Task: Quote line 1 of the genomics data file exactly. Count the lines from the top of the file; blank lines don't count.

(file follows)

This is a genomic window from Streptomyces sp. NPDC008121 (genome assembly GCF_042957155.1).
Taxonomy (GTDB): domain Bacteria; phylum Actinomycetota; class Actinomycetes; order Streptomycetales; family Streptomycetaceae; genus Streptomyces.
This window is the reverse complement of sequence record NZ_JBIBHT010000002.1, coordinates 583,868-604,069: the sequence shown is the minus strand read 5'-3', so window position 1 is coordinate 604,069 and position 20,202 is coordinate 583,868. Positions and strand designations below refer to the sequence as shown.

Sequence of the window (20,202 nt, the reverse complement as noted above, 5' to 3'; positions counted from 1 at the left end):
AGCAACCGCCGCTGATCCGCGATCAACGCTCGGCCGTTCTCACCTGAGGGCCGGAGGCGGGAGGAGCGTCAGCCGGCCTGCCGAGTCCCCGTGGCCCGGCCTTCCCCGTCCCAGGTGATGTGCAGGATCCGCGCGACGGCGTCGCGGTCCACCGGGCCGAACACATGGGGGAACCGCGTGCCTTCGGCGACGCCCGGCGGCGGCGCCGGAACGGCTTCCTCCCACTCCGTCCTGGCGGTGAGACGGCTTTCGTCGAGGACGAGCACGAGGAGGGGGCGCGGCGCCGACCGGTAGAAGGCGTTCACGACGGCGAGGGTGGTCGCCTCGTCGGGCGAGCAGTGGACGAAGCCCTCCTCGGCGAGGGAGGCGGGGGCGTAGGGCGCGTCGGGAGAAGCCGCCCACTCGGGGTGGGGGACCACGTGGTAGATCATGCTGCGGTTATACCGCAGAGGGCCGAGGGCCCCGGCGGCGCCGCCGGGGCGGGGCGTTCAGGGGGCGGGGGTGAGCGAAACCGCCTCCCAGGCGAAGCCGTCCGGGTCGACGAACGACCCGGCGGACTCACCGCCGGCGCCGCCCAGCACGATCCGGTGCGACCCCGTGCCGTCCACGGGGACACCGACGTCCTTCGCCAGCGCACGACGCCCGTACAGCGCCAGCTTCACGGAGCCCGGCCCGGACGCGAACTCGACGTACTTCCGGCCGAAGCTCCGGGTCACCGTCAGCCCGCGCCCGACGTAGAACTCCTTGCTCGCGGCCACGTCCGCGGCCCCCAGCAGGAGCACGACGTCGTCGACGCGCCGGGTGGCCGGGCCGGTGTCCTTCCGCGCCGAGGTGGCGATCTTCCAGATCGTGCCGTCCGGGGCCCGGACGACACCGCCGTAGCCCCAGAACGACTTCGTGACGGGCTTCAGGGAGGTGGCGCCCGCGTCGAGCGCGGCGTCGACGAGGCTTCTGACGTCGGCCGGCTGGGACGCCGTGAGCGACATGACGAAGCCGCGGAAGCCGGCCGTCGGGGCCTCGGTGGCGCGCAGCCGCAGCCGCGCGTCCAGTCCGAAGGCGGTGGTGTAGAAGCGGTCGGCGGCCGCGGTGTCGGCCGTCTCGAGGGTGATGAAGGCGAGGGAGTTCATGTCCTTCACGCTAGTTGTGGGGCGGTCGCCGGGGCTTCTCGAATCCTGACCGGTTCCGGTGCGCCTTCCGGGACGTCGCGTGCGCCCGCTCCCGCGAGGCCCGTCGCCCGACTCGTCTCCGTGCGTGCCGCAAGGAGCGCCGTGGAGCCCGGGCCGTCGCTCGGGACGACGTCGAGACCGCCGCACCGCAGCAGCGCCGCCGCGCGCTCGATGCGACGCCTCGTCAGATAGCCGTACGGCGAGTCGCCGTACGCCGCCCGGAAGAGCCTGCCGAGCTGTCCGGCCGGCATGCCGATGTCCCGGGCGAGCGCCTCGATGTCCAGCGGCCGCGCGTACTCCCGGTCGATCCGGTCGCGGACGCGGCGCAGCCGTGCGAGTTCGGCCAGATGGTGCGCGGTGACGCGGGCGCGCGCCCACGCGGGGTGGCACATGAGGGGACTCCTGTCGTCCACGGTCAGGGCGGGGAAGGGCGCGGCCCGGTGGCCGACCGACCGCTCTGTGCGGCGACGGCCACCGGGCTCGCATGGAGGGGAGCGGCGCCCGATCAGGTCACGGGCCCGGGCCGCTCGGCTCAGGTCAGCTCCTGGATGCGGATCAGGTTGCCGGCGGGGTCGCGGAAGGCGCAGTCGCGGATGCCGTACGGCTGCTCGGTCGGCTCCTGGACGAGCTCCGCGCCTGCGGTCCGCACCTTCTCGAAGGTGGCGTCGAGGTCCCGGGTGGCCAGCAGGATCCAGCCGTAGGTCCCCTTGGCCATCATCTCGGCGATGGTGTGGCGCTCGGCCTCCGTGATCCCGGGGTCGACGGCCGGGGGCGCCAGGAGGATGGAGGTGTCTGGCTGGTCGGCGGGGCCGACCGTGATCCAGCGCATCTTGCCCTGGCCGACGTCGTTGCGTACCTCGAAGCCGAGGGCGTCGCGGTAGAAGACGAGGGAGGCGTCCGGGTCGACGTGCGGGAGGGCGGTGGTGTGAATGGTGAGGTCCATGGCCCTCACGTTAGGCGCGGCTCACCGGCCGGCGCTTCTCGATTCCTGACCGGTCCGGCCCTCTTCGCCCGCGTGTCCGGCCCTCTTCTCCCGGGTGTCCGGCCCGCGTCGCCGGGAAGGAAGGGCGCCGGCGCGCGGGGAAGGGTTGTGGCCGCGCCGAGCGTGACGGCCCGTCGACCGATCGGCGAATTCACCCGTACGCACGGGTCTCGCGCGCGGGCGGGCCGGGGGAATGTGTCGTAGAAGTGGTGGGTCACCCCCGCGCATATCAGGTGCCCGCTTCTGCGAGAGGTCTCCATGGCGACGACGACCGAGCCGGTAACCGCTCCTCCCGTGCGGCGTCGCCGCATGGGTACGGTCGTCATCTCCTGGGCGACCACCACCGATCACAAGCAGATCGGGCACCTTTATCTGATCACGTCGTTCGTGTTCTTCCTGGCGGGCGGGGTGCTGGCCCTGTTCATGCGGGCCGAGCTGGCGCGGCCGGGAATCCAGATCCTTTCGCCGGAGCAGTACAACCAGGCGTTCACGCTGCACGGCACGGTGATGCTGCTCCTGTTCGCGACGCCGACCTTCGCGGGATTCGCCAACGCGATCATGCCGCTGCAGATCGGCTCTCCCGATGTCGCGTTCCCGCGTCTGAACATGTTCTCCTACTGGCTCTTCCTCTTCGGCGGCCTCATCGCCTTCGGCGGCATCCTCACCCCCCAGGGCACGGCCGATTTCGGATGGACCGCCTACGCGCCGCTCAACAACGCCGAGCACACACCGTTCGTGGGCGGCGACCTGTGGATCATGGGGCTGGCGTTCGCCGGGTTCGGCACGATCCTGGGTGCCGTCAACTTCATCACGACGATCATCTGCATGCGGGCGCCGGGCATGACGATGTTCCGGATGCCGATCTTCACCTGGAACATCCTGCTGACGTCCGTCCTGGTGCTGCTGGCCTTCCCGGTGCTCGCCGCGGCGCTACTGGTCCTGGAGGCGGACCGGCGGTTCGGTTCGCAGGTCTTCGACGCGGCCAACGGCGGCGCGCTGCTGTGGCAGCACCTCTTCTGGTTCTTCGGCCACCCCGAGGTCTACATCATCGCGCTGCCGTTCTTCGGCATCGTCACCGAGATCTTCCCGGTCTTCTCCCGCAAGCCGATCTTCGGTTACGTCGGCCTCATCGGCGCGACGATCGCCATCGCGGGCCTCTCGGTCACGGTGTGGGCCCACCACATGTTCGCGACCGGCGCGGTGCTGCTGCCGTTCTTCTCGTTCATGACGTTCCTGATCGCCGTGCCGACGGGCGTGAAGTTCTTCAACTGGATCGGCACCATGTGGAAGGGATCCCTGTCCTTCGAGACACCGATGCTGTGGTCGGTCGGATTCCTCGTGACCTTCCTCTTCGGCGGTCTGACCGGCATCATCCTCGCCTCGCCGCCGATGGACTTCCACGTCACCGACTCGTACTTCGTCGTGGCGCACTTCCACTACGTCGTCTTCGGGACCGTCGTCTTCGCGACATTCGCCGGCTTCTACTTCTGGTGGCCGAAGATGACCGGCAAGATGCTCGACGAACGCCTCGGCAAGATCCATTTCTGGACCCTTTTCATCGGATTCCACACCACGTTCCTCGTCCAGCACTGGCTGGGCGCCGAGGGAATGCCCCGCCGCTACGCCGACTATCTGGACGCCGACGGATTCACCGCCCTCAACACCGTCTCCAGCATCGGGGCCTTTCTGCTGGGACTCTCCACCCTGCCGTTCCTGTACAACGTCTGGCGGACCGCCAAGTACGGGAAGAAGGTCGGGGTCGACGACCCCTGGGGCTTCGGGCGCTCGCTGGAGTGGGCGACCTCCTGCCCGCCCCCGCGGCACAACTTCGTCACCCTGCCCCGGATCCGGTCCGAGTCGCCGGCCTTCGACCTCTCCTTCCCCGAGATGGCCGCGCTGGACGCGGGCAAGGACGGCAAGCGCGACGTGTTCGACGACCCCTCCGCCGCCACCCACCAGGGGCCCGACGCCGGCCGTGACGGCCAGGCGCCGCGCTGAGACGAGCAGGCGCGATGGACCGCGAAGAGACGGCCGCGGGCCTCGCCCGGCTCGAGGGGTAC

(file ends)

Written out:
This is a genomic window from Streptomyces sp. NPDC008121 (genome assembly GCF_042957155.1).